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  34.  6
    Mind and Meaning.William G. Lycan & Brian Loar - 1984 - Philosophical Review 93 (2):282.
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  35.  65
    Epistemic Value.William G. Lycan - 1985 - Synthese 64 (2):137 - 164.
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  36. Sellars' "Grain" Argument.William G. Lycan - 1987 - In W.G. Lycan (ed.), Consciousness. MIT Press.
  37. Direct Arguments for the Truth-Condition Theory of Meaning.William G. Lycan - 2010 - Topoi 29 (2):99-108.
    The truth-condition theory of meaning is, naturally, thought of an as explanatory theory whose explananda are the meaning facts. But there are at least two deductive arguments that purport to establish the truth of the theory irrespective of its explanatory virtues. This paper examines those arguments and concludes that they succeed.
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  38. Explanation and Epistemology.William G. Lycan - 2002 - In Paul K. Moser (ed.), The Oxford Handbook of Epistemology. Oxford University Press. pp. 413.
    Second, there is a form of ampliative inference that has come to be called ‘inference to the best explanation,’ or more briefly ‘explanatory inference.’ Roughly: From the fact that a certain hypothesis would explain the data at hand better than any other available hypothesis, we infer with some degree of confidence that that leading hypothesis is correct. There is no question but that this inference is often performed. Arguably, every human being performs it many times in a day, perhaps without (...)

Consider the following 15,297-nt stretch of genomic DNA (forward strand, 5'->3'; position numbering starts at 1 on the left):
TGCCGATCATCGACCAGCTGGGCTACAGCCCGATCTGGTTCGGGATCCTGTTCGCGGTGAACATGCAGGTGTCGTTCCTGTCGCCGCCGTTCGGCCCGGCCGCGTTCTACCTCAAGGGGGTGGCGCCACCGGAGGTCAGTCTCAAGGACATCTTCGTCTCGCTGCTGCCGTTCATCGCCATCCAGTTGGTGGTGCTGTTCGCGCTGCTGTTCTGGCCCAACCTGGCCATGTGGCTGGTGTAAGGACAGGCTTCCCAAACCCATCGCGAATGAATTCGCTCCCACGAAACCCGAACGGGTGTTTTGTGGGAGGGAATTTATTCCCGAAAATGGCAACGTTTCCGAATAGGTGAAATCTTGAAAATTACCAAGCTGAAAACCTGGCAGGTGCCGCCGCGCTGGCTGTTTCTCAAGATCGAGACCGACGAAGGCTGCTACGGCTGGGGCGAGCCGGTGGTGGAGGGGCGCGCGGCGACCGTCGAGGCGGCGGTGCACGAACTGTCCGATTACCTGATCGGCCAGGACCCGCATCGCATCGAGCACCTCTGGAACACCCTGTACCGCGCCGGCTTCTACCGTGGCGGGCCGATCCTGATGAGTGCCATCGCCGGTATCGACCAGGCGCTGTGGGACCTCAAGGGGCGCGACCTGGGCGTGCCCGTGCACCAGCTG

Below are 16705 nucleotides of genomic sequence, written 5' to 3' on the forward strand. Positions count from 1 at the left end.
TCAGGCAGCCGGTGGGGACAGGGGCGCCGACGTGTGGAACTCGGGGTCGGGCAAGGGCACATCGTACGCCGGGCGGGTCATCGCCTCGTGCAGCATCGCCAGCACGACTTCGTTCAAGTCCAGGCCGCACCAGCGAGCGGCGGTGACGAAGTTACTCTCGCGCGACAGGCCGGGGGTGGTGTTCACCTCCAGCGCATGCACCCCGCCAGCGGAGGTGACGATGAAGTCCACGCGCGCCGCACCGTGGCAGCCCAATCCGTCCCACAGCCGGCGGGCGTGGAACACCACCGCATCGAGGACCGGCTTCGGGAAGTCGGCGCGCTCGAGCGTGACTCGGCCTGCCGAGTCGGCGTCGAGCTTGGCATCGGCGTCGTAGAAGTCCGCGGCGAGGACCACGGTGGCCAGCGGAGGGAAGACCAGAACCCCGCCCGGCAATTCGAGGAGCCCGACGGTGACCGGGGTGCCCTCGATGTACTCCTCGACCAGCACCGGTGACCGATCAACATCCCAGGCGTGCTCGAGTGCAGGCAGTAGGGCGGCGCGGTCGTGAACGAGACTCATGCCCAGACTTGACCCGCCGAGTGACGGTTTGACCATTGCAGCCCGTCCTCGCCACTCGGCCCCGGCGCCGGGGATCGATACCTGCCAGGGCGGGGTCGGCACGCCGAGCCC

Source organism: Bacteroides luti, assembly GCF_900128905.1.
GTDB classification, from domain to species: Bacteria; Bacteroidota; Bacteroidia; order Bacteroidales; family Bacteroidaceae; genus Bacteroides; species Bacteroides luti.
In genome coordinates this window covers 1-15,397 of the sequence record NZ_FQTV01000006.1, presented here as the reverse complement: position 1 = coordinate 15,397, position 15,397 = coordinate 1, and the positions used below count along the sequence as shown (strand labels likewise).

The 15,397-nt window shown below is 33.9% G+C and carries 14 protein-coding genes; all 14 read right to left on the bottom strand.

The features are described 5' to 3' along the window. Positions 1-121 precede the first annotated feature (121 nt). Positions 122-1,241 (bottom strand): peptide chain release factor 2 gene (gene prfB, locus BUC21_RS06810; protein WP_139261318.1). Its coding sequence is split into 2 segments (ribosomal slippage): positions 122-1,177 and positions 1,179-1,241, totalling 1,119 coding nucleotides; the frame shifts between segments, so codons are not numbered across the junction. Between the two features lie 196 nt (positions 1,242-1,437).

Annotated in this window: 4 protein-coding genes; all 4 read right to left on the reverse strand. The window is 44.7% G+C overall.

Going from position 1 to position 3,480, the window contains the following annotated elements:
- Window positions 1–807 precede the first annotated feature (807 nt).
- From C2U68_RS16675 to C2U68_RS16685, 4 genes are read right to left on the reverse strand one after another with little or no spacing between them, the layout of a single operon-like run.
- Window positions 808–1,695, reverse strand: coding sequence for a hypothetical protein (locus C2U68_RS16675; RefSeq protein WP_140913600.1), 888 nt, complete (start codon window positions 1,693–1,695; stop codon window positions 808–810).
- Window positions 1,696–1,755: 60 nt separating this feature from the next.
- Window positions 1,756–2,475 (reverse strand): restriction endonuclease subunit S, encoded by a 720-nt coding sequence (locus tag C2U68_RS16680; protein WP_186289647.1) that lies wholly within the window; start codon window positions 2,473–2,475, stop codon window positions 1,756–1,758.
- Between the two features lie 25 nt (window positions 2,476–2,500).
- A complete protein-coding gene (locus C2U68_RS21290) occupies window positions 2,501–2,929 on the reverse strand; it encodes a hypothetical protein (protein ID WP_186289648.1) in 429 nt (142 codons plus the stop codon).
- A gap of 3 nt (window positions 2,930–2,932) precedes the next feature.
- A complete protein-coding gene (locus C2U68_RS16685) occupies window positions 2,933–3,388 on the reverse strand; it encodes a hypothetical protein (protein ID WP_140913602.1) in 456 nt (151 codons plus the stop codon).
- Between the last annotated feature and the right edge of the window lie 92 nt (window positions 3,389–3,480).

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  39.  31
    The Nature of Consciousness. [REVIEW]William G. Lycan - 2005 - Philosophy and Phenomenological Research 70 (3):745-748.
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  40. Serious Metaphysics: Frank Jackson's Defense of Conceptual Analysis.William G. Lycan - 2009 - In Ian Ravenscroft (ed.), Minds, Ethics, and Conditionals: Themes From the Philosophy of Frank Jackson. Oxford University Press.
  41.  42